20141008-history

by Rosella Garavaglia

In 1998 Chris Austin and I called for the inaugural meeting of the SLLA. The meeting took place in Venn Street Community Centre in Clapham Common. We were pleasantly surprised that many people came, some of mine and Chris’ adult education students as well as some from the Roehampton Institute. Also well known professionals such as Sally Bower, James Salisbury, Pat Kahn, Sue Cavendish and Anne Irwin attended.

At this meeting, I was elected Chairman; Euan MacGregor, Treasurer; and Jacquie Austin, Secretary. The society Constitution was proposed, discussed and voted on, and the SLLA was born.

An established committee

The first committee meeting I chaired included Newsletter Editors, Tone Goborg and Alan Dastrup, and, of course, my fellow founder, Chris Austin. He was the only member of the committee that had any experience of running a local society as he had been Chairman of Oxford Scribes: at that time, already a well-established group. We were meeting in Chris’s house at first, and the meetings were lasting well into the early hours with vivacious discussions on the direction and purpose of the society.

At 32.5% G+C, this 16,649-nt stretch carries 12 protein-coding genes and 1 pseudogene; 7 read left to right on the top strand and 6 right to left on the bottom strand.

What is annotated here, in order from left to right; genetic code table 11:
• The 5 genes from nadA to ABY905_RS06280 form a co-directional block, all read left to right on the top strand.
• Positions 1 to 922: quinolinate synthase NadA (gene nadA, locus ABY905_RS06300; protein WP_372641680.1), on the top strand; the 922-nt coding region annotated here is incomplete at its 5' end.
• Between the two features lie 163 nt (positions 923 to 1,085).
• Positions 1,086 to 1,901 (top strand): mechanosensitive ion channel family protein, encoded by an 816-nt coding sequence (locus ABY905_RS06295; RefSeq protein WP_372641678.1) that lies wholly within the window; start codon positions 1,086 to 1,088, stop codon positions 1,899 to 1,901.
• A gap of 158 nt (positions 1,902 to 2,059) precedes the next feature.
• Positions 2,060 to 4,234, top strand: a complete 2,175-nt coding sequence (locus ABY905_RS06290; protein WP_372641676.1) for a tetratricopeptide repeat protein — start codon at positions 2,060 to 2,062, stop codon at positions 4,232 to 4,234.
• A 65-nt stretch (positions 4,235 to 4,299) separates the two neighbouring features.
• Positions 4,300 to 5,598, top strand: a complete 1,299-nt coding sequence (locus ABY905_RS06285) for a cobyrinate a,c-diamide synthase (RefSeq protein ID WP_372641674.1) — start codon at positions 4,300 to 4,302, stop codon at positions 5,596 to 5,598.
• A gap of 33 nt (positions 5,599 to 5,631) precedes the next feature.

Our priority was education and interaction through workshops, social evenings, group projects and exhibitions, as well as the growth of our beloved group. We planned for the newsletter to be a means of exchange of ideas and information among members and a logo design for our visual identity became urgent. Committee members submitted their proposals and my design was chosen. I’m pleased to note that it is still in use.

David Longbottom soon joined the committee as Workshop Organiser, and Jacqueline Allwood became our Social Evenings’ generous and hospitable host in her large flat on the South Bank near the Oxo Tower.

Social success and major milestones

SLLA’s first Annual Exhibition took place in Southfield’s local library in a large bright space; it was very well attended, and largely a very encouraging success.

The first group project was also quite a success in terms of participation and scale. The SLLA designed and painted a large mural in a primary school in Forest Hill. The theme was the four seasons, and James Salisbury and I designed the alphabet for the inscriptions which letterforms and decorative elements were cut into stencils. The painting was carried out by many SLLA members.

Another major milestone for the society was in 2000, when the SLLA portfolio, containing 24 examples of members’ work — about half of the membership at the time — was compiled and sold at exhibitions.

A history of the South London Lettering Association

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